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Hoffmann, R. A wiki for the life sciences where authorship matters. Nature Genetics (2008)

Intron mutations affect splicing of Saccharomyces cerevisiae SUP53 precursor tRNA.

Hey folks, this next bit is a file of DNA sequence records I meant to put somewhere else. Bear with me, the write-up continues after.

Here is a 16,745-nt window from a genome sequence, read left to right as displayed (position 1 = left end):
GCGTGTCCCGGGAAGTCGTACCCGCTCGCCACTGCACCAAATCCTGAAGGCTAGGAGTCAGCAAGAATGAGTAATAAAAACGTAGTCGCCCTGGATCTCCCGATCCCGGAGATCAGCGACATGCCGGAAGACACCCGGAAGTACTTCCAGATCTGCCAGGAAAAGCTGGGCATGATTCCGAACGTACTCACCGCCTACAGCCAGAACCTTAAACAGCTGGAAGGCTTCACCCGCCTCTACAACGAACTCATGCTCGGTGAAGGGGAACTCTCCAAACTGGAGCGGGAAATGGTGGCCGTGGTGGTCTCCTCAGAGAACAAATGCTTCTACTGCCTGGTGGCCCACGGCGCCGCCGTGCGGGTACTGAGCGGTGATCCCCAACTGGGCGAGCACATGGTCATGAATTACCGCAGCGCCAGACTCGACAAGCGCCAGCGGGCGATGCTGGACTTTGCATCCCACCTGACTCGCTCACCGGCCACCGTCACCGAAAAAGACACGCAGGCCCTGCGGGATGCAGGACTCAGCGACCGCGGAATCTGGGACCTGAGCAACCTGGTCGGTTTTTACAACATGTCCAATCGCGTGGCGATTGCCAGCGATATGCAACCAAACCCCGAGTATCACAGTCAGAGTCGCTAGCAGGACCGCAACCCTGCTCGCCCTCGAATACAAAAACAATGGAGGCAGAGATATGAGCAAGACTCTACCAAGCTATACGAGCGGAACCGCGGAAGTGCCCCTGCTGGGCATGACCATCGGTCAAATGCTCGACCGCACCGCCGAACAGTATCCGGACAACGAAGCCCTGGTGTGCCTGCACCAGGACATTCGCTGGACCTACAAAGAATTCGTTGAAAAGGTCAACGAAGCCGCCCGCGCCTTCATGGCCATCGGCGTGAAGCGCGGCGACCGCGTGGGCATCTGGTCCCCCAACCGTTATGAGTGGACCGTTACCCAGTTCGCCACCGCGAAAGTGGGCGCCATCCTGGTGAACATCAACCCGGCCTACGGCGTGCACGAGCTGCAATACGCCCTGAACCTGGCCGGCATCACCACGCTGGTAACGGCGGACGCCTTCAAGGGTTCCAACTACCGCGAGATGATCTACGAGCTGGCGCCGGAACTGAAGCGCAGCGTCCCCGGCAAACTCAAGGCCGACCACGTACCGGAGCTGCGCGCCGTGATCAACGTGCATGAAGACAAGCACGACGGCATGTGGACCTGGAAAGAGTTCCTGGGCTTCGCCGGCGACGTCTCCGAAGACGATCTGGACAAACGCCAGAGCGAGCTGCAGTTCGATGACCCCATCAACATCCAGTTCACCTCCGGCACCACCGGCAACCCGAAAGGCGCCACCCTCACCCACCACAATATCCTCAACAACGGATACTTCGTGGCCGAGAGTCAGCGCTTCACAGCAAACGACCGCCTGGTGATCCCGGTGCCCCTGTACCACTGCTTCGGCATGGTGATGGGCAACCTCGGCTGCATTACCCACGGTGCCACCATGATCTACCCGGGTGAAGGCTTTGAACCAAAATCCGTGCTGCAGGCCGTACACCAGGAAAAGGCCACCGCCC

The Saccharomyces cerevisiae amber suppressor tRNA gene SUP53 (a tRNALeu3 allele) was used to investigate the role of intron structure and sequence on precursor tRNA splicing in vivo and in vitro. This gene encodes a pre-tRNA which contains a 32-base intervening sequence. Two types of SUP53 intron mutants were constructed: ones with an internal deletion of the natural SUP53 intron and ones with a novel intron. These mutant genes were transcribed in vitro, and the end-processed transcripts were analyzed for their ability to serve as substrates for the partially purified S. cerevisiae tRNA endonuclease and ligase. The in vitro phenotype of these mutant RNAs was correlated with the in vivo suppressor tRNA function of these SUP53 alleles after integration of the genes into the yeast genome. Analysis of these mutant pre-tRNAs, which exhibited no perturbation of the mature domain, clearly showed that intron structure and sequence can have profound effects on pre-tRNA splicing. All of the mutant RNAs, which were inefficiently spliced or unspliced, evidenced cleavage only at the 5' splice junction. Base changes in the intron proximal to the 3' splice junction could partially rescue the splicing defect. The implications of these data for tRNA endonuclease-substrate interactions are discussed.[1]


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